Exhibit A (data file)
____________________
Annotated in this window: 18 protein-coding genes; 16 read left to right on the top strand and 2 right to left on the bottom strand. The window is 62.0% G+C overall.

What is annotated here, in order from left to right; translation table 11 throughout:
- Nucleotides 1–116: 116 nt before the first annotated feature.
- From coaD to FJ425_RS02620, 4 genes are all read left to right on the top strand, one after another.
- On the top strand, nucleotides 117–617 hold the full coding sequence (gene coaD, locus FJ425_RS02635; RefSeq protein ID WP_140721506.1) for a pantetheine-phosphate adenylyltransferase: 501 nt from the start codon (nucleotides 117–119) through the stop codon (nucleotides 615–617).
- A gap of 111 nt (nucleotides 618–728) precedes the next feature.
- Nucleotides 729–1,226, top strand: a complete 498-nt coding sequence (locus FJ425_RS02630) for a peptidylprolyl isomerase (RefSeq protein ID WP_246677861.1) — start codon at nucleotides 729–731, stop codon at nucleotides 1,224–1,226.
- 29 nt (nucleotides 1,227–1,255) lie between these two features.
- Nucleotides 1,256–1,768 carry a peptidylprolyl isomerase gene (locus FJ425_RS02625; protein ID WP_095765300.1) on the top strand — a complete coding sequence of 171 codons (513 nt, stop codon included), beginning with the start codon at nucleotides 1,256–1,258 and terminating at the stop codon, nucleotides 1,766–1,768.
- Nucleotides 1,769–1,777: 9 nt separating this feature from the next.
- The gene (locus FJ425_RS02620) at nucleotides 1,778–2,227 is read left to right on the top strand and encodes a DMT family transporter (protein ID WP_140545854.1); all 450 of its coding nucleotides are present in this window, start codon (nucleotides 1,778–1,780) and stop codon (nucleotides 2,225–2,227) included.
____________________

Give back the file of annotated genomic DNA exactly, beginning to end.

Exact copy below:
Annotated in this window: 18 protein-coding genes; 16 read left to right on the top strand and 2 right to left on the bottom strand. The window is 62.0% G+C overall.

What is annotated here, in order from left to right; translation table 11 throughout:
- Nucleotides 1–116: 116 nt before the first annotated feature.
- From coaD to FJ425_RS02620, 4 genes are all read left to right on the top strand, one after another.
- On the top strand, nucleotides 117–617 hold the full coding sequence (gene coaD, locus FJ425_RS02635; RefSeq protein ID WP_140721506.1) for a pantetheine-phosphate adenylyltransferase: 501 nt from the start codon (nucleotides 117–119) through the stop codon (nucleotides 615–617).
- A gap of 111 nt (nucleotides 618–728) precedes the next feature.
- Nucleotides 729–1,226, top strand: a complete 498-nt coding sequence (locus FJ425_RS02630) for a peptidylprolyl isomerase (RefSeq protein ID WP_246677861.1) — start codon at nucleotides 729–731, stop codon at nucleotides 1,224–1,226.
- 29 nt (nucleotides 1,227–1,255) lie between these two features.
- Nucleotides 1,256–1,768 carry a peptidylprolyl isomerase gene (locus FJ425_RS02625; protein ID WP_095765300.1) on the top strand — a complete coding sequence of 171 codons (513 nt, stop codon included), beginning with the start codon at nucleotides 1,256–1,258 and terminating at the stop codon, nucleotides 1,766–1,768.
- Nucleotides 1,769–1,777: 9 nt separating this feature from the next.
- The gene (locus FJ425_RS02620) at nucleotides 1,778–2,227 is read left to right on the top strand and encodes a DMT family transporter (protein ID WP_140545854.1); all 450 of its coding nucleotides are present in this window, start codon (nucleotides 1,778–1,780) and stop codon (nucleotides 2,225–2,227) included.